That adoption lasted four months, but ended when Gumby was brought back in as a stray.
In August of last year, he was adopted a fifth time.
But less than two months later, he showed up at a another shelter, about 30 miles away.
His sixth adoption didn’t last long, either. He was returned due to his irrepressible personality, to put it nicely.
In December, he was adopted a seventh time. In January he was returned to the shelter, according to a report in Barkpost. The adopter told staff that, on top of being difficult to housebreak, Gumby had escaped 3 times in less than a month — once running through the owner’s screen door.
Adding it all up, Gumby had been returned to the shelter 11 times and lived in seven different homes — all in less than a year and a half.
It was starting to seem that Gumby didn’t want to be anywhere but the shelter.
Not that his behavior has always been exemplary there.
On March 5, Kay Hyman, the director of community and engagement for the Charleston Animal Society, posted a photo of Gumby on the shelter’s Facebook page
He’s pictured lying contentedly next to a former feather pillow — one that he must have felt needed further investigation.
Staff at the shelter say hounds are known for having stubborn streaks, and often those raised as hunting dogs become bored when they have no hunting to do. It’s not unusual for those that haven’t made the grade as hunting dogs to be abandoned and show up as strays.
Given his record, the shelter finally decided in March to just keep Gumby. He seemed to adore the staff. He was good with other dogs. And it was the one place from which he hadn’t repeatedly tried to escape.
Staff members hope that Gumby, as a permanent resident, can continue to have a calming influence on new arrivals — especially fearful ones.
Donya Satriale, a behavior team leader at the shelter, may have put her finger on what was going on with Gumby.
Gumby, she suggested, might see the shelter as a place where “he knows he has work to do.”
(Photos: From the Charleston Animal Society Facebook page)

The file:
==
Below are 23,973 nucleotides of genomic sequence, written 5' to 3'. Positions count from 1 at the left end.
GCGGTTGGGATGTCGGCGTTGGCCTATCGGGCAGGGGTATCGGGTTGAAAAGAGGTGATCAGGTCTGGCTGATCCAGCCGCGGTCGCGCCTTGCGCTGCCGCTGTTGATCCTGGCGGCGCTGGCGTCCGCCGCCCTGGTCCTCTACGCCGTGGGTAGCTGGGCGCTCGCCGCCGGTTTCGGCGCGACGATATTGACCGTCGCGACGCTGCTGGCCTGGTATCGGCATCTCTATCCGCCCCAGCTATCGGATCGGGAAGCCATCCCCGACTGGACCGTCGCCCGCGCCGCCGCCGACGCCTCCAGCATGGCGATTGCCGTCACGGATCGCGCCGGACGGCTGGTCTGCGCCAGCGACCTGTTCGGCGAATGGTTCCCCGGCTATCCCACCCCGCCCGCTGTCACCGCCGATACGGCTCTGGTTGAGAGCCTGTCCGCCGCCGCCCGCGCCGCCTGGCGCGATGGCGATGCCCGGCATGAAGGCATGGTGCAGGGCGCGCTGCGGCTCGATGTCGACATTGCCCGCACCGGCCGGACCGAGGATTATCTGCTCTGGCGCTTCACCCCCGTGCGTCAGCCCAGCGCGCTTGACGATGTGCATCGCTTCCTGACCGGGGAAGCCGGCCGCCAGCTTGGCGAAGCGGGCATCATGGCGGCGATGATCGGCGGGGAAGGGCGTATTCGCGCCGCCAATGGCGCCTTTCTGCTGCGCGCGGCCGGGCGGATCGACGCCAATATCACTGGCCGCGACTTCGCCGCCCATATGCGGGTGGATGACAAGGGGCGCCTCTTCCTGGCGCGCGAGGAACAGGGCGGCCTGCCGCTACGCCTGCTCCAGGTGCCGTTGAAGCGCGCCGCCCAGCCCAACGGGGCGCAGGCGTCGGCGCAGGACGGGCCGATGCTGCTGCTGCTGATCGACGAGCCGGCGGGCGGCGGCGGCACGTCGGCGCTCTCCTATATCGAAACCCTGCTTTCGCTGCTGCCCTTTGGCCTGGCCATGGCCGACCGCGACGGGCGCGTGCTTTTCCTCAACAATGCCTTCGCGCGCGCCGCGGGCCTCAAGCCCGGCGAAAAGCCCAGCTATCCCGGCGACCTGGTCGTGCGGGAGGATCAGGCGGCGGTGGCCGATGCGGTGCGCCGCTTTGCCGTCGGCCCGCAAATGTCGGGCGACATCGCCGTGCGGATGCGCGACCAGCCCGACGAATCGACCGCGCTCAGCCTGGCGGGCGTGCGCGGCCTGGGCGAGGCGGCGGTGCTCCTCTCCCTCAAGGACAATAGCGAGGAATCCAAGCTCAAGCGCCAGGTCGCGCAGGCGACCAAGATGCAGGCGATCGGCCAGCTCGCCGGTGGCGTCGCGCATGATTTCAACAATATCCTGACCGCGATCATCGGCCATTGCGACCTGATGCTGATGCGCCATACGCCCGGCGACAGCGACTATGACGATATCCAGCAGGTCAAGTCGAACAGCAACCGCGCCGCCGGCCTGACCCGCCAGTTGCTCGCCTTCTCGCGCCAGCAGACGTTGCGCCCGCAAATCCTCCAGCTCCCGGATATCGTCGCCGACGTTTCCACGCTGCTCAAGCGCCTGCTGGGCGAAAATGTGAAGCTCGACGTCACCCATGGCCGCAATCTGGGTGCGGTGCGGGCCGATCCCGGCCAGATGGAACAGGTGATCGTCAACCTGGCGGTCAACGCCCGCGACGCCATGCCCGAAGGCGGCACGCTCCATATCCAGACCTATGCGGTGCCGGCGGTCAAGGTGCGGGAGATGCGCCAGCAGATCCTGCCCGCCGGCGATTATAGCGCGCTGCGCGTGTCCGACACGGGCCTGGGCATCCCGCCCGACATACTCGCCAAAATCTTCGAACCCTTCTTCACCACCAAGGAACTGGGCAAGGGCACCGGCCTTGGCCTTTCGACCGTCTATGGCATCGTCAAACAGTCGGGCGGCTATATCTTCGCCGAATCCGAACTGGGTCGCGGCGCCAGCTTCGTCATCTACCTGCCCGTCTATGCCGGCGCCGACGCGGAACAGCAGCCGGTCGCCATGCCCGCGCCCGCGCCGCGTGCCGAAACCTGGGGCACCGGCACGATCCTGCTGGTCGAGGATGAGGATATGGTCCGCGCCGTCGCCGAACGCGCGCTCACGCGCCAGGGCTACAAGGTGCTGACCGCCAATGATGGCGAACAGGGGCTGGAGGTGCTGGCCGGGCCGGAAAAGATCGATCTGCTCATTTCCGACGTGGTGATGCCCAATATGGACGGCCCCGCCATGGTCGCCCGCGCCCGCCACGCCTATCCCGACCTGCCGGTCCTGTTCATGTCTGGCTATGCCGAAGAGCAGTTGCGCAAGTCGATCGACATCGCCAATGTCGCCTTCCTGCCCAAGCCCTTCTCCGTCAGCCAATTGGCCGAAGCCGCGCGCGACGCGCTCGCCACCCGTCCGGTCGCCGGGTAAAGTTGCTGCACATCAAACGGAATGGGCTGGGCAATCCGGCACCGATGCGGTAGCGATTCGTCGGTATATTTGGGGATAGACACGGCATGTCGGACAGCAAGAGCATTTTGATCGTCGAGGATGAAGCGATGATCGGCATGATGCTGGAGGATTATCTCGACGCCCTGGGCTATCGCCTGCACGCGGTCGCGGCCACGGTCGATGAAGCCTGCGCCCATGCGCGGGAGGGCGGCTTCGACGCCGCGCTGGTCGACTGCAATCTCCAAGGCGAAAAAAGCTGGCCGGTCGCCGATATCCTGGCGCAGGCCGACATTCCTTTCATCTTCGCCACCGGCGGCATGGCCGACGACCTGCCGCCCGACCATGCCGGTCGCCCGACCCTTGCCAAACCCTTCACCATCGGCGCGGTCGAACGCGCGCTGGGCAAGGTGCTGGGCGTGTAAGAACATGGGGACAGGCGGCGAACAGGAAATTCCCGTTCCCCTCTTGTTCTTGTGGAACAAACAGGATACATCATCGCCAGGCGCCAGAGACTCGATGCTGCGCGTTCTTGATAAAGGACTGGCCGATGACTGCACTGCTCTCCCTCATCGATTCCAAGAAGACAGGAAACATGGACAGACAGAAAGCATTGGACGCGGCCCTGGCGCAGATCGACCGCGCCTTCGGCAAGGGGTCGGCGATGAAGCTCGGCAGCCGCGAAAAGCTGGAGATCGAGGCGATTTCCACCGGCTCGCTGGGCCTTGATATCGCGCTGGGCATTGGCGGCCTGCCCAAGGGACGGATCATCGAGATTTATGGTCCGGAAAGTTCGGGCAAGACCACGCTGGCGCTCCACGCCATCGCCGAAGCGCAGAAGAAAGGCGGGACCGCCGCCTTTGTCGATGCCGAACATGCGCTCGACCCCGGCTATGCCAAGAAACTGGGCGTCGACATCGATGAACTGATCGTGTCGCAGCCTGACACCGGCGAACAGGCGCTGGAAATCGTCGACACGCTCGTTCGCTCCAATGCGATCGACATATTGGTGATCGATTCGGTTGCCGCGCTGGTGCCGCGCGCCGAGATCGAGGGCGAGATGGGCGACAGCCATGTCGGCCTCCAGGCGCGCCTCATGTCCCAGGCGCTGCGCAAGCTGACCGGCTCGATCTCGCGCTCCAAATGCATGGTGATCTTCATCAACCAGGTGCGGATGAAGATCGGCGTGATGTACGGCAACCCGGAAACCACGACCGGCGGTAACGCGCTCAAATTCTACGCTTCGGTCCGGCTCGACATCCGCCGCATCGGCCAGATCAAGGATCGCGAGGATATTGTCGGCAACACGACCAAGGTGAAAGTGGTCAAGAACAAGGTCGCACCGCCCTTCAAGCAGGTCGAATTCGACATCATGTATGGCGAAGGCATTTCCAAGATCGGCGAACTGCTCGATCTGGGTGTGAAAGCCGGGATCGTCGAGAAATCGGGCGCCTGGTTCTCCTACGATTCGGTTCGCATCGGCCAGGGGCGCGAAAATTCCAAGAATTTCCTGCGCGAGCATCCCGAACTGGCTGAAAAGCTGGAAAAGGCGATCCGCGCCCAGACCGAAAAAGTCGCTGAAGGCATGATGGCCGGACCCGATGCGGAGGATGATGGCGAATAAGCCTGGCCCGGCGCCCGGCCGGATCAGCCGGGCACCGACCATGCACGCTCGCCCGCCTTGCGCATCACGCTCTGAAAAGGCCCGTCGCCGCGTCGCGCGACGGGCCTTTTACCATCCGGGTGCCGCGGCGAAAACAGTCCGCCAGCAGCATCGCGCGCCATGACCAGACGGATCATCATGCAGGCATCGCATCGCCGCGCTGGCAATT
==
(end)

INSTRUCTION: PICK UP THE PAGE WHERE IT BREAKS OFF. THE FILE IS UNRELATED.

Posted by John Woestendiek April 5th, 2016 under Muttsblog.
Tags: adopt, adopted, adopters, adoption, animals, charleston, charleston animal society, difficult, dog, dogs, escape, gumby, hound, humane societies, pets, placements, rescues, returned, shelter, shelters, south carolina, stray
That Boston terrier who boarded a city bus and went on a 20-mile ride in Houston last month has landed in a forever home, according to news reports.
The dog, as you can see in the surveillance video above, hopped on the bus in northwest Houston with some other passengers, though he didn’t belong to any of them.
Twenty miles later, at Metro’s downtown transit center on Main Street, he exited the bus with other passengers — one of whom escorted him to the transit authority police station.
“He was a very friendly little guy. He was very sociable. But he was a gentleman,” Metro Police Officer Ida Schoener told KHOU.
Schoener, on her lunch break, took the dog to the Bayou City Veterinary Hospital, which agreed to care for the dog — by then nicknamed “Metro” — until an owner or foster family could be found.
“He’s pretty calm but also excited to go out on walks,” said Bayou City veterinarian Kristy Kyle. “He is not afraid of the world. We’ll put it that way.”
The transit authority released surveillance footage recorded on a camera on the bus of the dog being welcomed on board, as well as footage of the dog arriving at the transit center.
After no one called to claim the dog, a Boston terrier rescue group was called and a temporary home was found.
There, the dog’s long strange trip finally came to an end, the veterinary hospital reports, when the person serving as his foster parent decided to adopt him.
Posted by John Woestendiek April 13th, 2015 under Muttsblog, videos.
Tags: adopted, animals, bayou city veterinary hospital, boarded, boston terrier, bus, dog, dogs, foster, houston, metro, news, passengers, pets, public transportation, rescue, shelter, stray, surveillance, transit, video
She was a truck stop dog — or at least that’s where she seemed to spend most of her time.
Having no real home, and no official owner, she could most often be found at a truck stop in Moses Lake, Wash., taking advantage of the kindness of truckers and others who would pat her on the head and toss some food her way.
Sometime in February, she appeared to have met the fate of many a wandering stray. She was hit by a car on the highway and injured so severely that someone thought it best to put her out of her misery.
She was struck on the head with a hammer and left in a ditch.
A few days later the white pit bull mix — dirty, limping and emaciated — showed up at a farm outside of town, with her tail wagging.
A farmhand took her to Moses Lake Veterinary Hospital, and the owner-less dog’s plight ended up being posted on Facebook.